May 24, 2019

About CMG++

The Consortium for Mathematics in the Geosciences (CMG++) arose from two interdisciplinary workshops held at Northwestern and Princeton  in 2011 and 2012 and sponsored by the National Science Foundation.  Participants at the workshops examined issues related to interactions in the intersection of the mathematical, statistical, computational, and geophysical disciplines and explored ideas for creating a new support structure for this interdisciplinary enterprise.

Mission:

To facilitate the development and application of mathematics, statistics, and computational sciences to the geosciences, and to accelerate the traditional interaction between people in these disciplines through the promotion of both collaborative research and interdisciplinary education.

Vision:

To improve understanding and prediction of the emergent behavior of the planetary system in which we thrive, or by which we are threatened.

Strategy:

Discussions from two workshops and writing of a white paper have identified four broad research themes in which transformative advances in both the geosciences and mathematical sciences can result from fostering interactions between individuals in these fields:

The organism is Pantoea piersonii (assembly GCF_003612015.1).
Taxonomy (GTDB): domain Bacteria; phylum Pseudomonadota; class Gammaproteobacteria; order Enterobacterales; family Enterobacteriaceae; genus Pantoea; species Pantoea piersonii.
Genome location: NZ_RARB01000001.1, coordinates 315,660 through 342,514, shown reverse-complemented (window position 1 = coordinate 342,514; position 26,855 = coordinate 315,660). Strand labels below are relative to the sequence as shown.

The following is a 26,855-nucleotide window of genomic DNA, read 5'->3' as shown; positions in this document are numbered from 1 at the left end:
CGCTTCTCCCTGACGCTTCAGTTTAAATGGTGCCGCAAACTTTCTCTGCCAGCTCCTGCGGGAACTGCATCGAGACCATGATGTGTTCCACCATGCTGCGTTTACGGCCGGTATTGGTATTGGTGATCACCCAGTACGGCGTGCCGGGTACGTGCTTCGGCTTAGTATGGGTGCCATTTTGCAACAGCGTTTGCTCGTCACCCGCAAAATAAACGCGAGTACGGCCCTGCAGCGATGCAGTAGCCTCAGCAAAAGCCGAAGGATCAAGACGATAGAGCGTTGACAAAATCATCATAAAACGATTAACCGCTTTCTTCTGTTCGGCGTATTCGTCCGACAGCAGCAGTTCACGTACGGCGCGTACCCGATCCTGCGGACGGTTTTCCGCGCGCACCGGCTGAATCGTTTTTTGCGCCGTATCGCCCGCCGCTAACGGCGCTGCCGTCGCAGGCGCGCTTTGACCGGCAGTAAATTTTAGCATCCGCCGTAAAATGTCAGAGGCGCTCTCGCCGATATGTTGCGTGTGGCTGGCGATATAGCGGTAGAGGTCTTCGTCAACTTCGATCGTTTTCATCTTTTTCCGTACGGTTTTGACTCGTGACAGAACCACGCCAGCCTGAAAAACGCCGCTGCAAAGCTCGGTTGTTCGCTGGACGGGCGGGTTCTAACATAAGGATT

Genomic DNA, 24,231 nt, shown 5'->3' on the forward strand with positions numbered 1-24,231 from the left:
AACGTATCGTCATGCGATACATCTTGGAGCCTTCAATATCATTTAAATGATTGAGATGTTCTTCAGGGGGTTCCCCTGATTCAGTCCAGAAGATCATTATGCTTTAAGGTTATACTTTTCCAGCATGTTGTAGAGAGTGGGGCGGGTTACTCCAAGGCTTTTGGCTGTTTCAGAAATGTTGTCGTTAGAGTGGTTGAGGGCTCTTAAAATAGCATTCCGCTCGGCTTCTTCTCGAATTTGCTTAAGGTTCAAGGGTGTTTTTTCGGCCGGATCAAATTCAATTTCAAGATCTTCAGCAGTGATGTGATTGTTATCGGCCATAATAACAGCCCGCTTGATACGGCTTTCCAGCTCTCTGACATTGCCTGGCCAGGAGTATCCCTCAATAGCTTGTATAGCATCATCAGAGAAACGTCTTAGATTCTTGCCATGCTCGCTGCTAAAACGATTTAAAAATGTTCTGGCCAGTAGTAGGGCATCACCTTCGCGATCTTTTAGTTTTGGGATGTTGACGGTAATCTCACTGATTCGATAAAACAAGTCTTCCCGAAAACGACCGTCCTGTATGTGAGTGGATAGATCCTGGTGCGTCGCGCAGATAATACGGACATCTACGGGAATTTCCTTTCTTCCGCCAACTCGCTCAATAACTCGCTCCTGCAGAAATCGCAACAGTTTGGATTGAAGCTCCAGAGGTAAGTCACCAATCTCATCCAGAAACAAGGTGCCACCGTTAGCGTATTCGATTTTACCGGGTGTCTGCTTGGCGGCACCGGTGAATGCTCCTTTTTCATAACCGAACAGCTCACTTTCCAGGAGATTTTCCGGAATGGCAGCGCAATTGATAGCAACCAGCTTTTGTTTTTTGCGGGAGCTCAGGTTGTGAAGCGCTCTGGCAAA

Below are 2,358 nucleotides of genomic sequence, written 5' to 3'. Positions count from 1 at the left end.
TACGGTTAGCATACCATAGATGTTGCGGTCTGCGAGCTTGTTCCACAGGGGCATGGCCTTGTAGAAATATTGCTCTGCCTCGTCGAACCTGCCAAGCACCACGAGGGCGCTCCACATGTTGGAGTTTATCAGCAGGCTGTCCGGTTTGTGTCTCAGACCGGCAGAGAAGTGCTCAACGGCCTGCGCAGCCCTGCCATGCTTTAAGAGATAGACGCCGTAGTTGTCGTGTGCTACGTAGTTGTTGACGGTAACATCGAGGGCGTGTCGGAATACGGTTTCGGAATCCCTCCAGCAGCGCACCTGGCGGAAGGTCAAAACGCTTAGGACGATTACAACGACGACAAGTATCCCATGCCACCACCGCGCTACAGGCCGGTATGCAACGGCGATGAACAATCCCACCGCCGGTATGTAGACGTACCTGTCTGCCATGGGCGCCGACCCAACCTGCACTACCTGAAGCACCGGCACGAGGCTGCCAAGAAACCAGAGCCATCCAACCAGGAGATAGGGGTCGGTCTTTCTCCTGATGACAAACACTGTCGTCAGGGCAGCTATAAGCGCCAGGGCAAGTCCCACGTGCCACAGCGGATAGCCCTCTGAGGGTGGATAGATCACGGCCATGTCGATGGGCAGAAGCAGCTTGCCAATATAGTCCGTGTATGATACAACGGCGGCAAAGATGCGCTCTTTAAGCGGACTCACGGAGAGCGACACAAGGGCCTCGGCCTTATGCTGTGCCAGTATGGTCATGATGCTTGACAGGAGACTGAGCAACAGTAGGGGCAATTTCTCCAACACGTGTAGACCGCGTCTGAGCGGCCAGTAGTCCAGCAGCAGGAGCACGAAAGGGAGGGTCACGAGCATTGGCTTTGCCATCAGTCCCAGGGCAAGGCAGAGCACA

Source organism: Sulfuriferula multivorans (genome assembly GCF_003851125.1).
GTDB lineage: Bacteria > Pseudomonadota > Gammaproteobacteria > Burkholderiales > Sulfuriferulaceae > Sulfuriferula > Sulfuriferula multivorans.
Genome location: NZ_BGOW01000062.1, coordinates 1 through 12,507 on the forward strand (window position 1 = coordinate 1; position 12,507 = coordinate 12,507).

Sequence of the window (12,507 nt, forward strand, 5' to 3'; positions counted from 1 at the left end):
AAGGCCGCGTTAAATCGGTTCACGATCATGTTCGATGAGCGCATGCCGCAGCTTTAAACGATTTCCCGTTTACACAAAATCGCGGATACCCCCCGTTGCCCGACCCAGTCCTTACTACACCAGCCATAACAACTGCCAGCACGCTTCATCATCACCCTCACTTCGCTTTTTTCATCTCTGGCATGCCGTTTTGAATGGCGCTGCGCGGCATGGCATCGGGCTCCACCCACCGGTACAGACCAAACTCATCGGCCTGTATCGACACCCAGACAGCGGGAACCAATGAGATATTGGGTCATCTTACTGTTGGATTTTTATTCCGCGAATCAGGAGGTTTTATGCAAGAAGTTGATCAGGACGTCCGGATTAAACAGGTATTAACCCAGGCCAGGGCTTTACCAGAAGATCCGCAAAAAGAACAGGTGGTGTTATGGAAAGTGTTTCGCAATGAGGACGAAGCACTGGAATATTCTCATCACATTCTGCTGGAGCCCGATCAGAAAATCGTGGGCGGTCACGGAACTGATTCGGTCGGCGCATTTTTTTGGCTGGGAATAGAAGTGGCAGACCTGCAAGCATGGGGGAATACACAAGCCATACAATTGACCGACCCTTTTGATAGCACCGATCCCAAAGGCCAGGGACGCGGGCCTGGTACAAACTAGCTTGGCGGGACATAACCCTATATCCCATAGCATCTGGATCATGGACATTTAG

1.  Assessing and mitigating natural hazards and climate change

2.  Developing and managing natural resources for sustainability

3.  Exploring and observing earth structure and processes

4.  Modeling and simulating earth structure and processes

5.  Developing and strengthening cross-disciplinary expertise

Current organizers:

  • Natasha Flyer, Institute for Mathematics Applied to Geosciences, National Center for Atmospheric Research (NCAR)
  • Jodi Mead, Department of Mathematics, Boise State University
  • Frederik J Simons, Department of Geosciences and Program in Applied & Computational Mathematics, Princeton University
  • Seth Stein, Department of Earth & Planetary Sciences, Northwestern University
  • Grady Wright, Department of Mathematics, Boise State University
  • David Yuen, Department of Earth Sciences, University of Minnesota

For more details refer to our: